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7 minutes ago, CanadianRugger said:

Guy is a beast, unfortunate he was cut by the Eagles but I wonder if he will take a crack at the CFL?  Saskatchewan own his rights and he could still make some decent money playing the CFL, probably better money than League.

Better money than the NRL? Serious question as I don’t know the kind of money CFL players make.

Edited by deluded pom?

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2 minutes ago, deluded pom? said:

And I think you don’t understand rugby league.

There are tonnes of players over here who could transition, they don't for various reasons, mostly monetary.  How many people are going to drop everything they are doing, to take a crack at a sport they have never even played, with no guarantee they will achieve any sort of financial security?

Here is a great example of a crossover athlete though, who you may know from this video:

Mike Pyke was a Canadian Rugby Union International and Professional Player for Edinburgh and US Montauban in the Top 14.  At the ripe age of 25, he sent a highlights video to Sydney Swans of the AFL of footage of his rugby career and basketball highlights as he was an outstanding basketball player and was scouted to a number of Canadian Universities before choosing to pursue rugby.

He went over for a tryout having never played a day of Aussie Rules in his life and was signed by Sydney.  He ended up playing a 110 games for them and winning a Grand Final

hqdefault.jpg

 

Rugby League isn't some sport requiring voodoo powers to play or specific skills that need to be developed at a young age (like skating in ice hockey for instance).  If you have excelled in other ball sports and are intelligent enough to understand tactics, you can easily pick up rugby.

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9 minutes ago, deluded pom? said:

Better money than the NRL? Serious question as I don’t know the kind of money CFL players make.

CFL salaries are comparable to NRL salaries, they are far better than salaries in Super League.  Also CFL players have a wicked Collective Bargaining Agreement, they play less games than Rugby League and have more perks.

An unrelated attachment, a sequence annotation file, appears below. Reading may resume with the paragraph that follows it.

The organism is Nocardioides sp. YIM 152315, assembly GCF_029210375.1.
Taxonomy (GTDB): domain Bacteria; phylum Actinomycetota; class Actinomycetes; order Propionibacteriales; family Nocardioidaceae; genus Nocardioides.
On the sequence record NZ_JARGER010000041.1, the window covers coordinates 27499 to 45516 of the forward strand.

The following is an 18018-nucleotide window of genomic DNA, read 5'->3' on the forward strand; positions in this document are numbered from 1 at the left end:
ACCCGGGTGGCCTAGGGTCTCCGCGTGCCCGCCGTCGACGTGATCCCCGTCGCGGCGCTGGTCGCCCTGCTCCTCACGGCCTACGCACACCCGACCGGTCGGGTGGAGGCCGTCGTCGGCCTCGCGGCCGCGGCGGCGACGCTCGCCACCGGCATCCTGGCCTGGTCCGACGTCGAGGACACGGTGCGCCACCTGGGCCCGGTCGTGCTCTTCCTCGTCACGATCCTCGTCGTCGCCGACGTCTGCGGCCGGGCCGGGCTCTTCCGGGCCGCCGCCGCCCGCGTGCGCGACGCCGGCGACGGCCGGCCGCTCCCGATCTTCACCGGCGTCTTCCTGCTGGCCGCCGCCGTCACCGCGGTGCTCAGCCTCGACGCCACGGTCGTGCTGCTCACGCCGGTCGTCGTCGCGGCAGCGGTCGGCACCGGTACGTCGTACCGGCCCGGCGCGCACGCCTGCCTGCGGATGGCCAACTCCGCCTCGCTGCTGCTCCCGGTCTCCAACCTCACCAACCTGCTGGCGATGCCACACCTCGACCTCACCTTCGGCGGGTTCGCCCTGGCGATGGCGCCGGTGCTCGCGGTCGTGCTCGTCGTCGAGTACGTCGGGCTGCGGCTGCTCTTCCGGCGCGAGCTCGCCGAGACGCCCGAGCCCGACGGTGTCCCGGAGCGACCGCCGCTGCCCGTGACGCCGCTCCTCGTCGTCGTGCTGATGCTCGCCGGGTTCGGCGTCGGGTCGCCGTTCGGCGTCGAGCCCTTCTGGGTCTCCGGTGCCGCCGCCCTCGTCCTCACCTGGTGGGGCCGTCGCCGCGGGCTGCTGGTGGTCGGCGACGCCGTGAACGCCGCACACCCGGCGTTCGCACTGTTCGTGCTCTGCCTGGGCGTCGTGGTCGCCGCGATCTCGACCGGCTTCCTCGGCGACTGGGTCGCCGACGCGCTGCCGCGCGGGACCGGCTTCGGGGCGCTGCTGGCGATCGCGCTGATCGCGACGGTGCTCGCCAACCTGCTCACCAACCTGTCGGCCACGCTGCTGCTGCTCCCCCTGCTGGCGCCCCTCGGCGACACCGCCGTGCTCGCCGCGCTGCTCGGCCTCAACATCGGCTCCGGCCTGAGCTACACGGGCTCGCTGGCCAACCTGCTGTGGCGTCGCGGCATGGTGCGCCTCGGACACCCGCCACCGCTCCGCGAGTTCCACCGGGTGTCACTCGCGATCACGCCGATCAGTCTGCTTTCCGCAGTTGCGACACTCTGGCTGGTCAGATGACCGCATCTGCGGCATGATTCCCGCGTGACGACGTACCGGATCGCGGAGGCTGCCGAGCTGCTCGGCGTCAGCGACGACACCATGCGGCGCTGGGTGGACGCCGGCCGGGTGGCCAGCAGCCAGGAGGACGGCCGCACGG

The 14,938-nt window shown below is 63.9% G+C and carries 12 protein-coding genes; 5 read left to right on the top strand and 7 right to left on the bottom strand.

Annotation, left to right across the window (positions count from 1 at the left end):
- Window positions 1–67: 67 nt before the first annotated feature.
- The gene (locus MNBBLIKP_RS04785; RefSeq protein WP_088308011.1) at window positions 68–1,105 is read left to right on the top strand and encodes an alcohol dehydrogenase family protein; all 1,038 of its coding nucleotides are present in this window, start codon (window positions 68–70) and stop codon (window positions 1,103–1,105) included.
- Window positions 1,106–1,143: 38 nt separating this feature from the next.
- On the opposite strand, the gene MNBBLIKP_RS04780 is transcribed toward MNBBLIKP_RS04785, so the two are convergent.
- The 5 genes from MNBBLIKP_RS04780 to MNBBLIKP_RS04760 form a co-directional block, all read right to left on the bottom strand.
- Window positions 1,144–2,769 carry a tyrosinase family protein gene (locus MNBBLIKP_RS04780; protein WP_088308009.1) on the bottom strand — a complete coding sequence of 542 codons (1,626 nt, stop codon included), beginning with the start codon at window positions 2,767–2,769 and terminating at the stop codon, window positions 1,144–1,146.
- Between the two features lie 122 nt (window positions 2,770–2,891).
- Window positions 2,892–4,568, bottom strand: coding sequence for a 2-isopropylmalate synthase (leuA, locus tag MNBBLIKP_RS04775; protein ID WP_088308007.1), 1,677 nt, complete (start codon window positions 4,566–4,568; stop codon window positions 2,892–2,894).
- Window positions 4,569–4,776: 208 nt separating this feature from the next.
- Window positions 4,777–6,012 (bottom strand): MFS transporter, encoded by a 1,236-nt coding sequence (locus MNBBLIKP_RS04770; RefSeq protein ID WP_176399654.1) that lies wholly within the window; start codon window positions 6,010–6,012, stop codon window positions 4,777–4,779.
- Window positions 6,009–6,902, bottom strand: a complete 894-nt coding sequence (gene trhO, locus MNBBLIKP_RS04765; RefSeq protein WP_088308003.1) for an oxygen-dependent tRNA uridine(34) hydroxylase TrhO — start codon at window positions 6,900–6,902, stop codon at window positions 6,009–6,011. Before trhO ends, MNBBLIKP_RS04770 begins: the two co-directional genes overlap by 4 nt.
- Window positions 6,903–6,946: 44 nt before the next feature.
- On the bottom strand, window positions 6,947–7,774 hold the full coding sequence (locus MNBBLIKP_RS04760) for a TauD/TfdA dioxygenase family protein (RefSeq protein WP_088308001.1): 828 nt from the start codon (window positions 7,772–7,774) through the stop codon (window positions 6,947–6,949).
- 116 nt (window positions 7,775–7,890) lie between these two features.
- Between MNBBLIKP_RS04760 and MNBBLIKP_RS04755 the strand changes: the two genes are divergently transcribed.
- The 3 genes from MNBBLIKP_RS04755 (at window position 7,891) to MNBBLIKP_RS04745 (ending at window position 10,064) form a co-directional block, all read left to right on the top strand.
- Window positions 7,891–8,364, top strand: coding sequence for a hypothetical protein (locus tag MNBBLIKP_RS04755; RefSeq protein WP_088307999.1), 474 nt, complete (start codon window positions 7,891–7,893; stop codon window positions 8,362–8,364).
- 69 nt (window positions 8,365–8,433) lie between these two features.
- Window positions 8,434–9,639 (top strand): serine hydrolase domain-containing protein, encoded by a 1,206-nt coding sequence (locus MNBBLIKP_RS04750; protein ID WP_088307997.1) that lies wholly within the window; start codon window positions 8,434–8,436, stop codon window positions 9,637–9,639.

Cost of living in Canada is also far less than Australia.  

Edited by CanadianRugger

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23 minutes ago, CanadianRugger said:

There are tonnes of players over here who could transition, they don't for various reasons, mostly monetary.  How many people are going to drop everything they are doing, to take a crack at a sport they have never even played, with no guarantee they will achieve any sort of financial security?

Here is a great example of a crossover athlete though, who you may know from this video:

Mike Pyke was a Canadian Rugby Union International and Professional Player for Edinburgh and US Montauban in the Top 14.  At the ripe age of 25, he sent a highlights video to Sydney Swans of the AFL of footage of his rugby career and basketball highlights as he was an outstanding basketball player and was scouted to a number of Canadian Universities before choosing to pursue rugby.

He went over for a tryout having never played a day of Aussie Rules in his life and was signed by Sydney.  He ended up playing a 110 games for them and winning a Grand Final

hqdefault.jpg

 

Rugby League isn't some sport requiring voodoo powers to play or specific skills that need to be developed at a young age (like skating in ice hockey for instance).  If you have excelled in other ball sports and are intelligent enough to understand tactics, you can easily pick up rugby.

Never heard of him. I’m not saying league requires voodoo like powers but you make it seem like something anyone with basic ball skills can switch to. If it’s so easy to pick up why don’t more of these college rejects see it as a career option. Don’t they have agents who know what’s out there in the big wide world? Why aren’t TWP picking any of these players up? It’s because they aren’t worth the effort, money and time to train up once they’re past a certain age. Some of the top union players in the world have struggled when trying League. Ever heard of John Gallagher? A WC winning full back with the All Blacks. I’m sure anyone who can play full back for New Zealand would have the necessaries to play league. He bombed big style after signing for Leeds. He’s not the only example either.

Edited by deluded pom?

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1 minute ago, westside said:

Zaruba was a lot more successful at NFL than Jaryd Hayne was. Without much of a football background.

So? I’m not the one claiming league players can switch to any ball sport they like. I bet Zaruba played more Football than Hayne did before Hayne switched. Has Zaruba even played NFL as I can’t find any record of it if he did? Something Hayne actually did with absolutely no Football background.